A project video, offering an overview of the key concepts and motivations of the EU-funded PROTON, as well as of its main outcomes. PROTON is aimed to understand the social, economic, and psychological factors that lead people into organised crime and terrorist groups and to use computational tools for modelling these processes and test interventions aimed to prevent and fight the recruitment process of mafia and terrorist organisations.
This webinar consists of presentations of the Agent-Based Simulations of Organised Crime and Terrorist Recruitment Models (PROTON-S).
The Laboratory of Agent Based Social Simulation at the Institute of Cognitive Sciences and Technologies at the National Research Council of Italy (CNR) is seeking a strong and highly motivated candidate for a postdoctoral position (fixed-term appointment of up to a maximum of 2.5 years) with a background in experimental social psychology/sociology/philosophy/economics.
Building the next generation of diplomats and decision makers: this is the long-term goal of the School for Science IN Diplomacy (School4SID), that is being held from 5 to 7 June 2019 in Gaeta, a small historical town on coastline between Rome and Naples.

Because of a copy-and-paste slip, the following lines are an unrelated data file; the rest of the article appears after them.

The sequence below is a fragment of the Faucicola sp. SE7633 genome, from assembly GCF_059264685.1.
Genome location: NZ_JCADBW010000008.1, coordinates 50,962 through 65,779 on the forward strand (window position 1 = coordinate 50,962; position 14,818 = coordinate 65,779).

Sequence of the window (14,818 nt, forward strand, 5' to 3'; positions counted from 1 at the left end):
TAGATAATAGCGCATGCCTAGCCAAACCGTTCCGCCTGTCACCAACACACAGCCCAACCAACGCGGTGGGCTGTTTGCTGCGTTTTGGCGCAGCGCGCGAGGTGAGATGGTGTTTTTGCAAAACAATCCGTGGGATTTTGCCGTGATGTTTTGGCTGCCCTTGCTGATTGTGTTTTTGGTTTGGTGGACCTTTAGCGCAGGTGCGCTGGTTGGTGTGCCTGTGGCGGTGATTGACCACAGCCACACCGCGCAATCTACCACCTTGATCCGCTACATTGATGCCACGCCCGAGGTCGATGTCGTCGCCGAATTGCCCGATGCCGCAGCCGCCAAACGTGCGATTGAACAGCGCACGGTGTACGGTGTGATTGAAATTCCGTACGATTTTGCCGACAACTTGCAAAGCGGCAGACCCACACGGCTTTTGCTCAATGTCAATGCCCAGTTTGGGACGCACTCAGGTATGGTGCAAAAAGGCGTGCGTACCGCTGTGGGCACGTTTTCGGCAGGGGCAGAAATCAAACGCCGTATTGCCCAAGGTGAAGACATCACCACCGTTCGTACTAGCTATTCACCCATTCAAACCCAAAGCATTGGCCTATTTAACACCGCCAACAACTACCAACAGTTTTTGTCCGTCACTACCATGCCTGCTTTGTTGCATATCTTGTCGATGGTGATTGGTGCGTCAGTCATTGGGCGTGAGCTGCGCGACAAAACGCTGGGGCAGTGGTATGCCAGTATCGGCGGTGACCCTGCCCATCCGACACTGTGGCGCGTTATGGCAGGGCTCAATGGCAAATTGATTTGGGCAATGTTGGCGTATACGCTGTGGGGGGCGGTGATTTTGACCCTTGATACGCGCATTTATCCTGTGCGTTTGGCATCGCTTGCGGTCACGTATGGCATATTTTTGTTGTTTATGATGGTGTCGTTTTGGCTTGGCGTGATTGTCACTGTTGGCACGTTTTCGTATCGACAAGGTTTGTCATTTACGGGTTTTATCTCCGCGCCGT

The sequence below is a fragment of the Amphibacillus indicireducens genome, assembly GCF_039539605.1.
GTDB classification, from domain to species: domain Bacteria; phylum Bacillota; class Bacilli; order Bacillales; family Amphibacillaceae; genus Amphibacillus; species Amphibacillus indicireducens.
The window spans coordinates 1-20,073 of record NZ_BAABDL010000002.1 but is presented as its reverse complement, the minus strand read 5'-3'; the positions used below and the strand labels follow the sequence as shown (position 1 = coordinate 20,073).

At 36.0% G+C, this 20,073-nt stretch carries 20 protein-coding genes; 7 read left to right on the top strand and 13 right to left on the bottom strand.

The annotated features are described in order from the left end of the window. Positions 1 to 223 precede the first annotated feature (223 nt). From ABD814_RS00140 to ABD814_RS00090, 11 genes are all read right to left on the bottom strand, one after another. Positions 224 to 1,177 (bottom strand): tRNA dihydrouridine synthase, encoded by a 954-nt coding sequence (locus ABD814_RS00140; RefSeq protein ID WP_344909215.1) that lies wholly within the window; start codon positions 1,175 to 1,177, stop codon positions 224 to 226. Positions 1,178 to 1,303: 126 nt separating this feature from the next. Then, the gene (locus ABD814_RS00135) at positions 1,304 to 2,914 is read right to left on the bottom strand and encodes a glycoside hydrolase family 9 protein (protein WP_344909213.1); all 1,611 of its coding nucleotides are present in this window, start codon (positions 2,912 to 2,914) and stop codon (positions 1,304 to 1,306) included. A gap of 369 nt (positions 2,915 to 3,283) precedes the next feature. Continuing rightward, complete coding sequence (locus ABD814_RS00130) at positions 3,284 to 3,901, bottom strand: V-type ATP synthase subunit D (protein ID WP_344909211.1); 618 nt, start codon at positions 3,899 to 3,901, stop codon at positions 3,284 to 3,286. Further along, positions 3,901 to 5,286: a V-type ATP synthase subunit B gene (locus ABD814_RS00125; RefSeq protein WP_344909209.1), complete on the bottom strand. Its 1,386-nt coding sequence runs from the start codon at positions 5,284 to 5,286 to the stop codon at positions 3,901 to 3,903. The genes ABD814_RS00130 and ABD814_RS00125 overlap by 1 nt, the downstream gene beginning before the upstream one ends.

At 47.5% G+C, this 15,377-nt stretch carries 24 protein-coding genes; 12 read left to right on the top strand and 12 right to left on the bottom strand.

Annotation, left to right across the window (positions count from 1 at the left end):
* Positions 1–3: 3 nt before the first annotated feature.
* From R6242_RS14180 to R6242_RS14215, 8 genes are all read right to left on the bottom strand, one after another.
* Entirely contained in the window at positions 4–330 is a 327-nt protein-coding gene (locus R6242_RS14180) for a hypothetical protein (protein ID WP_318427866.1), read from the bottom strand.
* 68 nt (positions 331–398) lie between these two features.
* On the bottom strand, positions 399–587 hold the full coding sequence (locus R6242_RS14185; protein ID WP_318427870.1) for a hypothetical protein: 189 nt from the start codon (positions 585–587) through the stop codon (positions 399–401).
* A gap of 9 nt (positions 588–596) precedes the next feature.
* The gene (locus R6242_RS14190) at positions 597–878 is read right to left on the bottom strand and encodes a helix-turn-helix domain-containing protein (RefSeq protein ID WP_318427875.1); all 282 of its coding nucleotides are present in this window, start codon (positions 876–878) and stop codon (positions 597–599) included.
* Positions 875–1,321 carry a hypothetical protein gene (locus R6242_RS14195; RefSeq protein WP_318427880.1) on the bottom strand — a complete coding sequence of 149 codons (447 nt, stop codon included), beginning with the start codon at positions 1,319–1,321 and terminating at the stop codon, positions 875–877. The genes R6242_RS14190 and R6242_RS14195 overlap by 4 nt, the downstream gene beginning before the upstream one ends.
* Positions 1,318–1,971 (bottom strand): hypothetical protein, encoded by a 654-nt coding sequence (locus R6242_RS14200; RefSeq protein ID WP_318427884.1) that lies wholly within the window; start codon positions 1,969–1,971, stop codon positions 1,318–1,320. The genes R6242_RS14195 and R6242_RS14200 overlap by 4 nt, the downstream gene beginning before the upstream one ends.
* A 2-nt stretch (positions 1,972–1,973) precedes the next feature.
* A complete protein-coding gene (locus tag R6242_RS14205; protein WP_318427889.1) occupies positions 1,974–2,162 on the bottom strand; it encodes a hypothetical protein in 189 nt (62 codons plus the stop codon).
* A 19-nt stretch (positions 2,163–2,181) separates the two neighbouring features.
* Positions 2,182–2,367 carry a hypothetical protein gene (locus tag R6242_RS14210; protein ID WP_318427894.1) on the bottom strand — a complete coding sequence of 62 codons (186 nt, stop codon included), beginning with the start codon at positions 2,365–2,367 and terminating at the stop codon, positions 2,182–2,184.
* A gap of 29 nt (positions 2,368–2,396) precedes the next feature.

Mario Paolucci, LABSS co-leader, is one of the researchers involved in the pool of experts of the school. He will give a talk on June 6th about an Agent-Based Simulation approach to science in diplomacy.
“One for all, all for one. Reputational mechanisms for aggression, revenge, and forgiveness in intergroup relationships (14ALL)”
is going to be financed in the PRIN 2017 program. We will integrate experimental and ABM research. The PI is Davide Barrera. Flaminio Squazzoni (UniMi) is our partner from BEHAVE lab. And our excellent Giulia Andrighetto coordinates the LABSS unit.
When cooperating, human groups can poise near a critical point – similarly to highly organized biological systems, like those of bees or ants – where recent work suggests living systems respond to changing external conditions in an efficient and coordinated manner.
A new statistical physics model demonstrates the crucial role that social norms play in promoting cooperation and its stability. The study has been published in Physical Review E. and appears also as a CNR press release.